Merle Oberon Ethnicity – Where Was She From? Parens Family And Career Details
Merle Oberon Ethnicity – Where Was She From? The actress concealed her mixed heritage out of concern for how it might affect her career and to avoid discrimination.
Merle Oberon, a British actress, made her film debut in The Private Lives of Henry VIII as Anne Boleyn in 1933. With the success of The Scarlet Pimpernel, she went to the U.S. to work on movies for Samuel Goldwyn. She received an Academy Award nomination for Best Actress for her work in The Dark Angel.
Her other well-known works are Désirée, A Song to Remember, Berlin Express, Wuthering Heights, and These Three
Princess Merle: The Romantic Lives of Merle Oberon, a biography published in 1983, reveals her Anglo-Indian ancestry. Her baptismal certificate, birth record from Bombay, and letters and images that belonged to her Indian ancestors were all discovered.
A stroke took her life in 1979.
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Merle Oberon Ethnicity – Where Was She From?
Estelle Merle O’Brien Thompson was born in Bombay (now Mumbai) in 1911.
She was brought up as the child of Charlotte Selby, a Eurasian from Ceylon(present-day Sri Lanka), and Arthur Terrence O’Brien Thompson, a British mechanical engineer from Darlington who worked for Indian Railways.
Selby was eventually revealed to be Oberon’s grandmother in the 2014 documentary “The Problem with Merle.” The actress was born to Constance, the daughter of Selby, when she was a teen, although the two were reared as sisters for a while.
Merle hid about her ethnicity for most of her life to protect herself, stating that she was born in Tasmania, Australia and that her birth documents were burned in a fire.
Merle Oberon Parents and Family
Merle’s father was British, and her mother was a mix of Maori and Sinhalese. According to her birth certificate, Merle’s biological mother was Constance, Charlotte’s 12-year-old daughter. Charlotte brought up Merle as Constance’s half-sister to prevent controversy.
Constance, the actress’s biological mother, later had four more children with another man, giving the actress a half-sibling relationship.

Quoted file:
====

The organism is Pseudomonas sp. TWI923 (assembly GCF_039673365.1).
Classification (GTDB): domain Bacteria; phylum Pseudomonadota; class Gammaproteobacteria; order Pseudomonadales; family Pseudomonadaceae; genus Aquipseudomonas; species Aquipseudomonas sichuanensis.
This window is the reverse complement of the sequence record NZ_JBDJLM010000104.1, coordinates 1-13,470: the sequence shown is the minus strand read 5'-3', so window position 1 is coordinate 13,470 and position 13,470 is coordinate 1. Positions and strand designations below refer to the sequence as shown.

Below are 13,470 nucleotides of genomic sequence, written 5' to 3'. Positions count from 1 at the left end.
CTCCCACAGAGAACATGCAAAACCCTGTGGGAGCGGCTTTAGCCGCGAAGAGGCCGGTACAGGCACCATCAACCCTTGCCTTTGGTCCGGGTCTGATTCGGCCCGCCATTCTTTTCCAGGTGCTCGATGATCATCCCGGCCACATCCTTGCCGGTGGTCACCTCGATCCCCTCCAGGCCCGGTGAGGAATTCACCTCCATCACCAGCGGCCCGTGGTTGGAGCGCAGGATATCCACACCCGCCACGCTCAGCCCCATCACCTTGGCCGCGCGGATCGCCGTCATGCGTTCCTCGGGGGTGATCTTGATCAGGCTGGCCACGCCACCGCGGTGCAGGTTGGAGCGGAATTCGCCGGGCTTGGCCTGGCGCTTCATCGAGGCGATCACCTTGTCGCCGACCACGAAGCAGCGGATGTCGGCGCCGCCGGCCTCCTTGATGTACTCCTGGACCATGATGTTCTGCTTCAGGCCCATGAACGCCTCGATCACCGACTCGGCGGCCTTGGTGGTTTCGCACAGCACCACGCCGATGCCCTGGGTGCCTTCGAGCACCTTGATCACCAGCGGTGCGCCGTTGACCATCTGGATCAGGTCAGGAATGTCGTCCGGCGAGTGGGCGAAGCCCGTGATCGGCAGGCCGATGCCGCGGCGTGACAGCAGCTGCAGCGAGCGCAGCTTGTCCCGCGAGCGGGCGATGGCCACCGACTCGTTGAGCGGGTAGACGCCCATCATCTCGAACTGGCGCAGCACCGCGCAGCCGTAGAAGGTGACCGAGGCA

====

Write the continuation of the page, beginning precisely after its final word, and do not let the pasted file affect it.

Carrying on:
In 1939, Oberon wed the filmmaker Alexander Korda. When King VI knighted Oberon’s husband in 1942 for his commitment to the war effort, she took the name Lady Korda. In 1945, she had a divorce and wed the director of photography Lucien Ballard.
To cover up the wounds she sustained on her face in the 1937 accident on camera, Ballard created a unique camera light just for her. Later, the light name became “Obie.” In 1949, she and Ballard got divorced.
In 1957, Oberon wed industrialist Bruno Pagliai of Italian descent; they had adopted two children together, and they resided in Cuernavaca, Morelos, Mexico.
While filming Interval, Oberon got to know 36-year-old Dutch actor Robert Wolders. In 1975, after divorcing Pagliai, Oberon wed Wolders, who was 25 years her junior.
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Merle Oberon Career Details
According to one source. Oberon was motivated to pursue acting after seeing The Black Angel in 1925 because of Vilma Bánky, who played the lead role.
After being introduced to filmmaker Rex Ingram by an army colonel who gave her tiny parts in his movies, she went to France in 1928.
Sir Alexander Korda, a director Oberon later married, gave her her big break by giving her the role of Anne Boleyn in The Private Life of Henry VIII. According to reports, Korda’s publicists had to make up a backstory to justify her ethnicity.
Oberon moved to the U.S. as she landed more Hollywood roles, and in 1935, she received an Oscar nomination for her performance in The Dark Angel.
Yet, it was her performance in Wuthering Heights in 1939 that established her reputation in the industry.